Being a mama is hard on the body. Every nutrient and calorie newborn kittens need comes from their mother's milk, meaning she needs to stay extra healthy to provide it. Supplements help correct vitamin and nutrient deficiencies, but typically are not necessary for most well-fed mama cats.
No Need For Pills
You're no doubt familiar with the multivitamins and other supplements you take each morning to stay healthy. Although these may help offset the occasional diet of energy drinks and fast food, your cat most likely has a pretty steady, reliable diet of moist or canned commercial cat food. These commercially prepared foods typically offer all the important nutrients your cat requires, meaning extra supplementation usually isn't necessary, even during or after pregnancy. Cats are also susceptible to health problems if they get too much of certain vitamins, such as C and D, so adding supplements without consulting your vet may actually hurt your new mama cat instead of help.
Eating for Six
Put simply, your cat just needs to eat as much as she wants in the weeks after giving birth. Sounds like a pretty sweet deal, right? To feed her new brood of babies, your little mama needs to double or even triple her caloric intake. This helps her get all the important nutrients, vitamins and minerals she needs to keep herself healthy, and create plenty of good-quality milk to help her babies grow. Regular adult cat food typically won't offer her the levels she needs, but a high-quality kitten food will. Most pregnant cats are switched to kitten food about halfway through their pregnancies to encourage proper kitten development in the womb, and the amount per feeding is increased after delivery to aid in nursing. Her water intake typically increases as well, as she loses hydration through milk production and nursing.
Just because kitten food offers pregnant and nursing mamas everything they need doesn't mean she can't still suffer a deficiency. Once the babies are out and her milk comes in, your little mama may suffer from eclampsia, which is a calcium deficiency. This essentially occurs when her parathyroid gland, which ultimately controls the amount of calcium in her bloodstream, malfunctions and doesn't tell her bones to release this important nutrient. After birth your cat's body signals the parathyroid that it needs even more calcium to help create milk for her babies, but a severe deficiency occurs instead, which can be life-threatening. Your vet will devise a treatment plan that may include IV calcium administration and oral supplements.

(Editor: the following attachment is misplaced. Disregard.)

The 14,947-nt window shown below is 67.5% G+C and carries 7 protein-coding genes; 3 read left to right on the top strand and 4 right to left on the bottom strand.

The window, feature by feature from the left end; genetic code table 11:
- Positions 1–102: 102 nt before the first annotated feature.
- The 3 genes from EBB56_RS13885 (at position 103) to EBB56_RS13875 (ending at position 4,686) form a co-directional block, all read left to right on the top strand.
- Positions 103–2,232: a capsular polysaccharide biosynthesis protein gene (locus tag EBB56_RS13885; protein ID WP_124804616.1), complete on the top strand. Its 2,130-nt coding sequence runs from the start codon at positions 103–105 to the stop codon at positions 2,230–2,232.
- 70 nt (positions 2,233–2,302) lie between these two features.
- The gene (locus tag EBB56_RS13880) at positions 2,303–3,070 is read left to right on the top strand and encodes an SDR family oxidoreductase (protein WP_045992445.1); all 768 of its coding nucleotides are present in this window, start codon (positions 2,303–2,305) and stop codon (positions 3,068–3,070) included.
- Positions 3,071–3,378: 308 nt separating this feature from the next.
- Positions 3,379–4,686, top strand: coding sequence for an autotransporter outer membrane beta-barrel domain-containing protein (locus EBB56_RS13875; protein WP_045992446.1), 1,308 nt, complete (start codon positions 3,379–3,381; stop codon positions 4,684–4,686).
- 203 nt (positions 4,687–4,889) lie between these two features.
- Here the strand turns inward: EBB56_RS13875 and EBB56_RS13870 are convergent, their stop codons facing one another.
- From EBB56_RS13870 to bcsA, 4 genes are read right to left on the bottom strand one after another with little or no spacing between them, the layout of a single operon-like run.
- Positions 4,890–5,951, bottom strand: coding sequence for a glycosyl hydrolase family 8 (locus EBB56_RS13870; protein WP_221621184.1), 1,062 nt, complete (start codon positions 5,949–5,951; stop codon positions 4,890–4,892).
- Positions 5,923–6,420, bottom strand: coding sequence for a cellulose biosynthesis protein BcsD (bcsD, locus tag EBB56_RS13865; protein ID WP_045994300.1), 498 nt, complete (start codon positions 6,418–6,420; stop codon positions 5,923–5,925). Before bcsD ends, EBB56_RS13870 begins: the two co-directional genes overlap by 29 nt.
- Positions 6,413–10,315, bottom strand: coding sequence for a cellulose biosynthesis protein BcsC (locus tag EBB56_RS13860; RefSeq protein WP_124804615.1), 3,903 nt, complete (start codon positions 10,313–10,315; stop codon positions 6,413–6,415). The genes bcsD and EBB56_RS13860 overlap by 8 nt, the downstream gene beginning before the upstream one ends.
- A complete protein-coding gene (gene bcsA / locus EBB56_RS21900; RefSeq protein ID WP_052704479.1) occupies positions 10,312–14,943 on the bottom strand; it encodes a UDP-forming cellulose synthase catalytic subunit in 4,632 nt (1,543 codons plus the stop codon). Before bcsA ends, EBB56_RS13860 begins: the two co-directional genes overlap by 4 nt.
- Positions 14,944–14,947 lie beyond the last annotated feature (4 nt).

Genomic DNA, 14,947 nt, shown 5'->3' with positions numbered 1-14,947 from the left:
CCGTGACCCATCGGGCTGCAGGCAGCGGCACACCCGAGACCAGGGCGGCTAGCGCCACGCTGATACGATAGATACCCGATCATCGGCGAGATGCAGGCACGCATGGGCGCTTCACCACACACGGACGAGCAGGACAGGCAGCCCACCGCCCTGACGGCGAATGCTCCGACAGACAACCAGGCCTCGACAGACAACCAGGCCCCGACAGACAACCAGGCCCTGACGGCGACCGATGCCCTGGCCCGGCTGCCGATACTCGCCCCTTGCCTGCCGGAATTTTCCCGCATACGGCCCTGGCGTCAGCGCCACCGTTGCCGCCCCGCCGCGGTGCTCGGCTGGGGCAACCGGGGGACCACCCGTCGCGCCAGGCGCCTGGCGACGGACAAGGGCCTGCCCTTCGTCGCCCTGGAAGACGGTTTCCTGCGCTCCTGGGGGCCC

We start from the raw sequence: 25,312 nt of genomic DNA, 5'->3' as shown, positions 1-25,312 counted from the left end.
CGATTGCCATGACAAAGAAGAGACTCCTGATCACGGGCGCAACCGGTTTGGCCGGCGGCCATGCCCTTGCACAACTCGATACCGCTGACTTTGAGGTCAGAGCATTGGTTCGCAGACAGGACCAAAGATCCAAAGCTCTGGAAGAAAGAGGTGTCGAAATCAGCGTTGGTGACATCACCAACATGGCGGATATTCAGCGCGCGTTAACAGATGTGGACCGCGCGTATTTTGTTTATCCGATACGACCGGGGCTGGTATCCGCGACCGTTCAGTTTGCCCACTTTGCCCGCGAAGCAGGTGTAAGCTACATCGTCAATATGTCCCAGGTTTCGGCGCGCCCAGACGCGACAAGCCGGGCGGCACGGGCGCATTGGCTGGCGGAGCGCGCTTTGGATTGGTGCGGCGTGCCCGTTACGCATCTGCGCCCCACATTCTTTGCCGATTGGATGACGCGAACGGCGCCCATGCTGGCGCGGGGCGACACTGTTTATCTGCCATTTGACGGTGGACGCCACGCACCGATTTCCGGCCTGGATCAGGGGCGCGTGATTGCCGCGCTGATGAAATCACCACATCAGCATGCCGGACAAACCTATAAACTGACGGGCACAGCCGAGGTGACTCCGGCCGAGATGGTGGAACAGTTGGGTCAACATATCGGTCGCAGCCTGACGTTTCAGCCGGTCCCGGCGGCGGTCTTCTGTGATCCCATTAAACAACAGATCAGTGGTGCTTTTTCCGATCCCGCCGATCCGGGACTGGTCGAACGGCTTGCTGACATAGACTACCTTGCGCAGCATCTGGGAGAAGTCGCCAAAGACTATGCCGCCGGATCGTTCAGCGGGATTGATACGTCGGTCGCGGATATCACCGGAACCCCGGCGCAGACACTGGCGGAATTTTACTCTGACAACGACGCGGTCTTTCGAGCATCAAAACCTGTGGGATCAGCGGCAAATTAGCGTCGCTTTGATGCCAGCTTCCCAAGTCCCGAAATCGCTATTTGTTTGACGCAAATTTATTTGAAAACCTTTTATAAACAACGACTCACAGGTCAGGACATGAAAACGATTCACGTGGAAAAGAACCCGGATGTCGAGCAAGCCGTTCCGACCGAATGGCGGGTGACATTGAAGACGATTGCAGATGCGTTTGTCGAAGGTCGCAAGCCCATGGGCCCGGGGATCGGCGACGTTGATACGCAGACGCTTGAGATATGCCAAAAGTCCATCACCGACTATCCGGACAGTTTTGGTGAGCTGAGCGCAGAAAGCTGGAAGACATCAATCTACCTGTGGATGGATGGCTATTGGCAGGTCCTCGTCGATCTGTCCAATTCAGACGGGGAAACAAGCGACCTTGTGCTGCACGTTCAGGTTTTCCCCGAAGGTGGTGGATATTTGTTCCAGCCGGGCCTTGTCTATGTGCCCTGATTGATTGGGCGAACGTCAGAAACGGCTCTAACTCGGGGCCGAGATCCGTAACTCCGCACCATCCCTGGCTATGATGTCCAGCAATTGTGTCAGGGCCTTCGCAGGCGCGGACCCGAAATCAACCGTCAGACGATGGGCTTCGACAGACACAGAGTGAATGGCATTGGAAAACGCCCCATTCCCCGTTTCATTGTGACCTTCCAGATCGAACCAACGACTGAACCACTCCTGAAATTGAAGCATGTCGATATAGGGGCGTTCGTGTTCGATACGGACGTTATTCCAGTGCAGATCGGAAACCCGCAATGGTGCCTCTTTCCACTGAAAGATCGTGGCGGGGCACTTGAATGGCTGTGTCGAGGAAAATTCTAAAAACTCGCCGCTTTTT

Only as Directed
Even though you can find all sorts of supplements for your cat online, in a variety of ranges and concoctions, this is not a do-it-yourself thing. Too much vitamin C can lead to urinary problems, and excess amounts of vitamin D and calcium are toxic to cats. Never start a supplement plan for your cat without speaking with your vet first, especially if your cat has just given birth or is about to. Generally speaking, healthy, well-fed cats don't require additional supplementation during nursing. If you suspect any medical problems with your mama cat, see your vet as soon as possible for proper testing and treatment. Her babies depend on her for their health, and she depends on you for hers. Don't self-diagnose or medicate. Speak with a vet.
- Thinkstock Images/Comstock/Getty Images
- What to Feed a Dog That Had Pups to Help Her Milk
- What Do Veterinarians Say About Cats Drinking Cow's Milk or Cream?
- Is it Harmful for a Kitten to Eat Adult Cat Food?
- Do Kittens Like Warm Formula?
- What if a Newborn Kitten Won't Nurse?
- When Do Newborn Kittens Starting Drinking Milk?
- Reasons for Mother Cats Rejecting Kittens
- What Are the Benefits of B12 Shots for Cats?